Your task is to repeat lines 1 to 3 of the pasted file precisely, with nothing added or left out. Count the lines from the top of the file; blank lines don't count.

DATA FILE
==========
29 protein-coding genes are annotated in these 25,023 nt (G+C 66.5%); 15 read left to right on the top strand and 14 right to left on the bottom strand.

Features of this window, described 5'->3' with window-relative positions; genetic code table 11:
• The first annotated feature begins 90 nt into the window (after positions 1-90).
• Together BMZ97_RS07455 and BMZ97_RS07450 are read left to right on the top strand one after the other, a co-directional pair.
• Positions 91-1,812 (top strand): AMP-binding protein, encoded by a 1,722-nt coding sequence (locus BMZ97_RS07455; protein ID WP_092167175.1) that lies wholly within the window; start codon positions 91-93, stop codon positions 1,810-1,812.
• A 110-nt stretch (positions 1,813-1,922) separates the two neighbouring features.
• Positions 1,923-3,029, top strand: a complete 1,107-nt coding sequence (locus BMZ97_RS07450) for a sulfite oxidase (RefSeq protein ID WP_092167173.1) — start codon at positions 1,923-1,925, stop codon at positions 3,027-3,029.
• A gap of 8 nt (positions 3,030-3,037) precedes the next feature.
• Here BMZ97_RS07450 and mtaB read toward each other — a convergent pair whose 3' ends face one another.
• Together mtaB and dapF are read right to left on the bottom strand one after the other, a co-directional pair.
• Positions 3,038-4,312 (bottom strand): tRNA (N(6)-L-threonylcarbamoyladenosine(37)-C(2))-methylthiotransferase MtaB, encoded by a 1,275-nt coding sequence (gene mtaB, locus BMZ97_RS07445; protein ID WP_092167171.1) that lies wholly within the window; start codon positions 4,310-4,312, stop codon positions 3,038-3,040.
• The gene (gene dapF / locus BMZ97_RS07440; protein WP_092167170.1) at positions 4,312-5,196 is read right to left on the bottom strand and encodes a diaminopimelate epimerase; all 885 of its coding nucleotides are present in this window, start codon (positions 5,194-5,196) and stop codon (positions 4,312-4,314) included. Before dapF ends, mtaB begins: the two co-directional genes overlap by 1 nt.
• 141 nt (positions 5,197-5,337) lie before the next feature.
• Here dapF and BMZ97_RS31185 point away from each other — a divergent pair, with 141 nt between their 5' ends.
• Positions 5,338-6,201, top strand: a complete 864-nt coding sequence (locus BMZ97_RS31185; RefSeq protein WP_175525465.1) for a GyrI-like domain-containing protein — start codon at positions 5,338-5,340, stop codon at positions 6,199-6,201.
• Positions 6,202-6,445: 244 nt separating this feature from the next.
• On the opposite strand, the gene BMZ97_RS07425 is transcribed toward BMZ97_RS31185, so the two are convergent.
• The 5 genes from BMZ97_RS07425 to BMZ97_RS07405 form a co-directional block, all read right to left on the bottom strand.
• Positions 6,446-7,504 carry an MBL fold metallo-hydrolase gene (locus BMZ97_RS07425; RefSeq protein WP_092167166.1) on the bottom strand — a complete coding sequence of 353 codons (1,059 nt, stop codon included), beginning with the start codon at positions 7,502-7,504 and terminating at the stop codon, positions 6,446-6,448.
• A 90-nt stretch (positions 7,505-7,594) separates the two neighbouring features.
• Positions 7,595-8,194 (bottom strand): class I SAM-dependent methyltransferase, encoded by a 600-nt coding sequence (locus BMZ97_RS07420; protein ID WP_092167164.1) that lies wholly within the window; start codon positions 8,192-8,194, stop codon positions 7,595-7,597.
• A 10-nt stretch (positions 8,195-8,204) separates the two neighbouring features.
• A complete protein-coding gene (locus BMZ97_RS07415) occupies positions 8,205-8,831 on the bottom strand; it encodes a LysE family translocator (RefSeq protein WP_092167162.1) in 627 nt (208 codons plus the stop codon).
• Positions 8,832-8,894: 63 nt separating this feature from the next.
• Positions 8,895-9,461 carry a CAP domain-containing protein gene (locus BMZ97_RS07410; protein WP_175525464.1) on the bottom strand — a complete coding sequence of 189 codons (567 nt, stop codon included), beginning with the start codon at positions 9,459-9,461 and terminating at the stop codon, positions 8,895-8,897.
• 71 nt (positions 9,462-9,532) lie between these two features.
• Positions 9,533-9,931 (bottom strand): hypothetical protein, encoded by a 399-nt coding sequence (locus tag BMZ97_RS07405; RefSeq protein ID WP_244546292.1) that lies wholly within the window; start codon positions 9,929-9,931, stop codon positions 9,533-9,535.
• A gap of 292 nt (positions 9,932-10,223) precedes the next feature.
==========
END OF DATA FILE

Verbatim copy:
29 protein-coding genes are annotated in these 25,023 nt (G+C 66.5%); 15 read left to right on the top strand and 14 right to left on the bottom strand.

Features of this window, described 5'->3' with window-relative positions; genetic code table 11:
• The first annotated feature begins 90 nt into the window (after positions 1-90).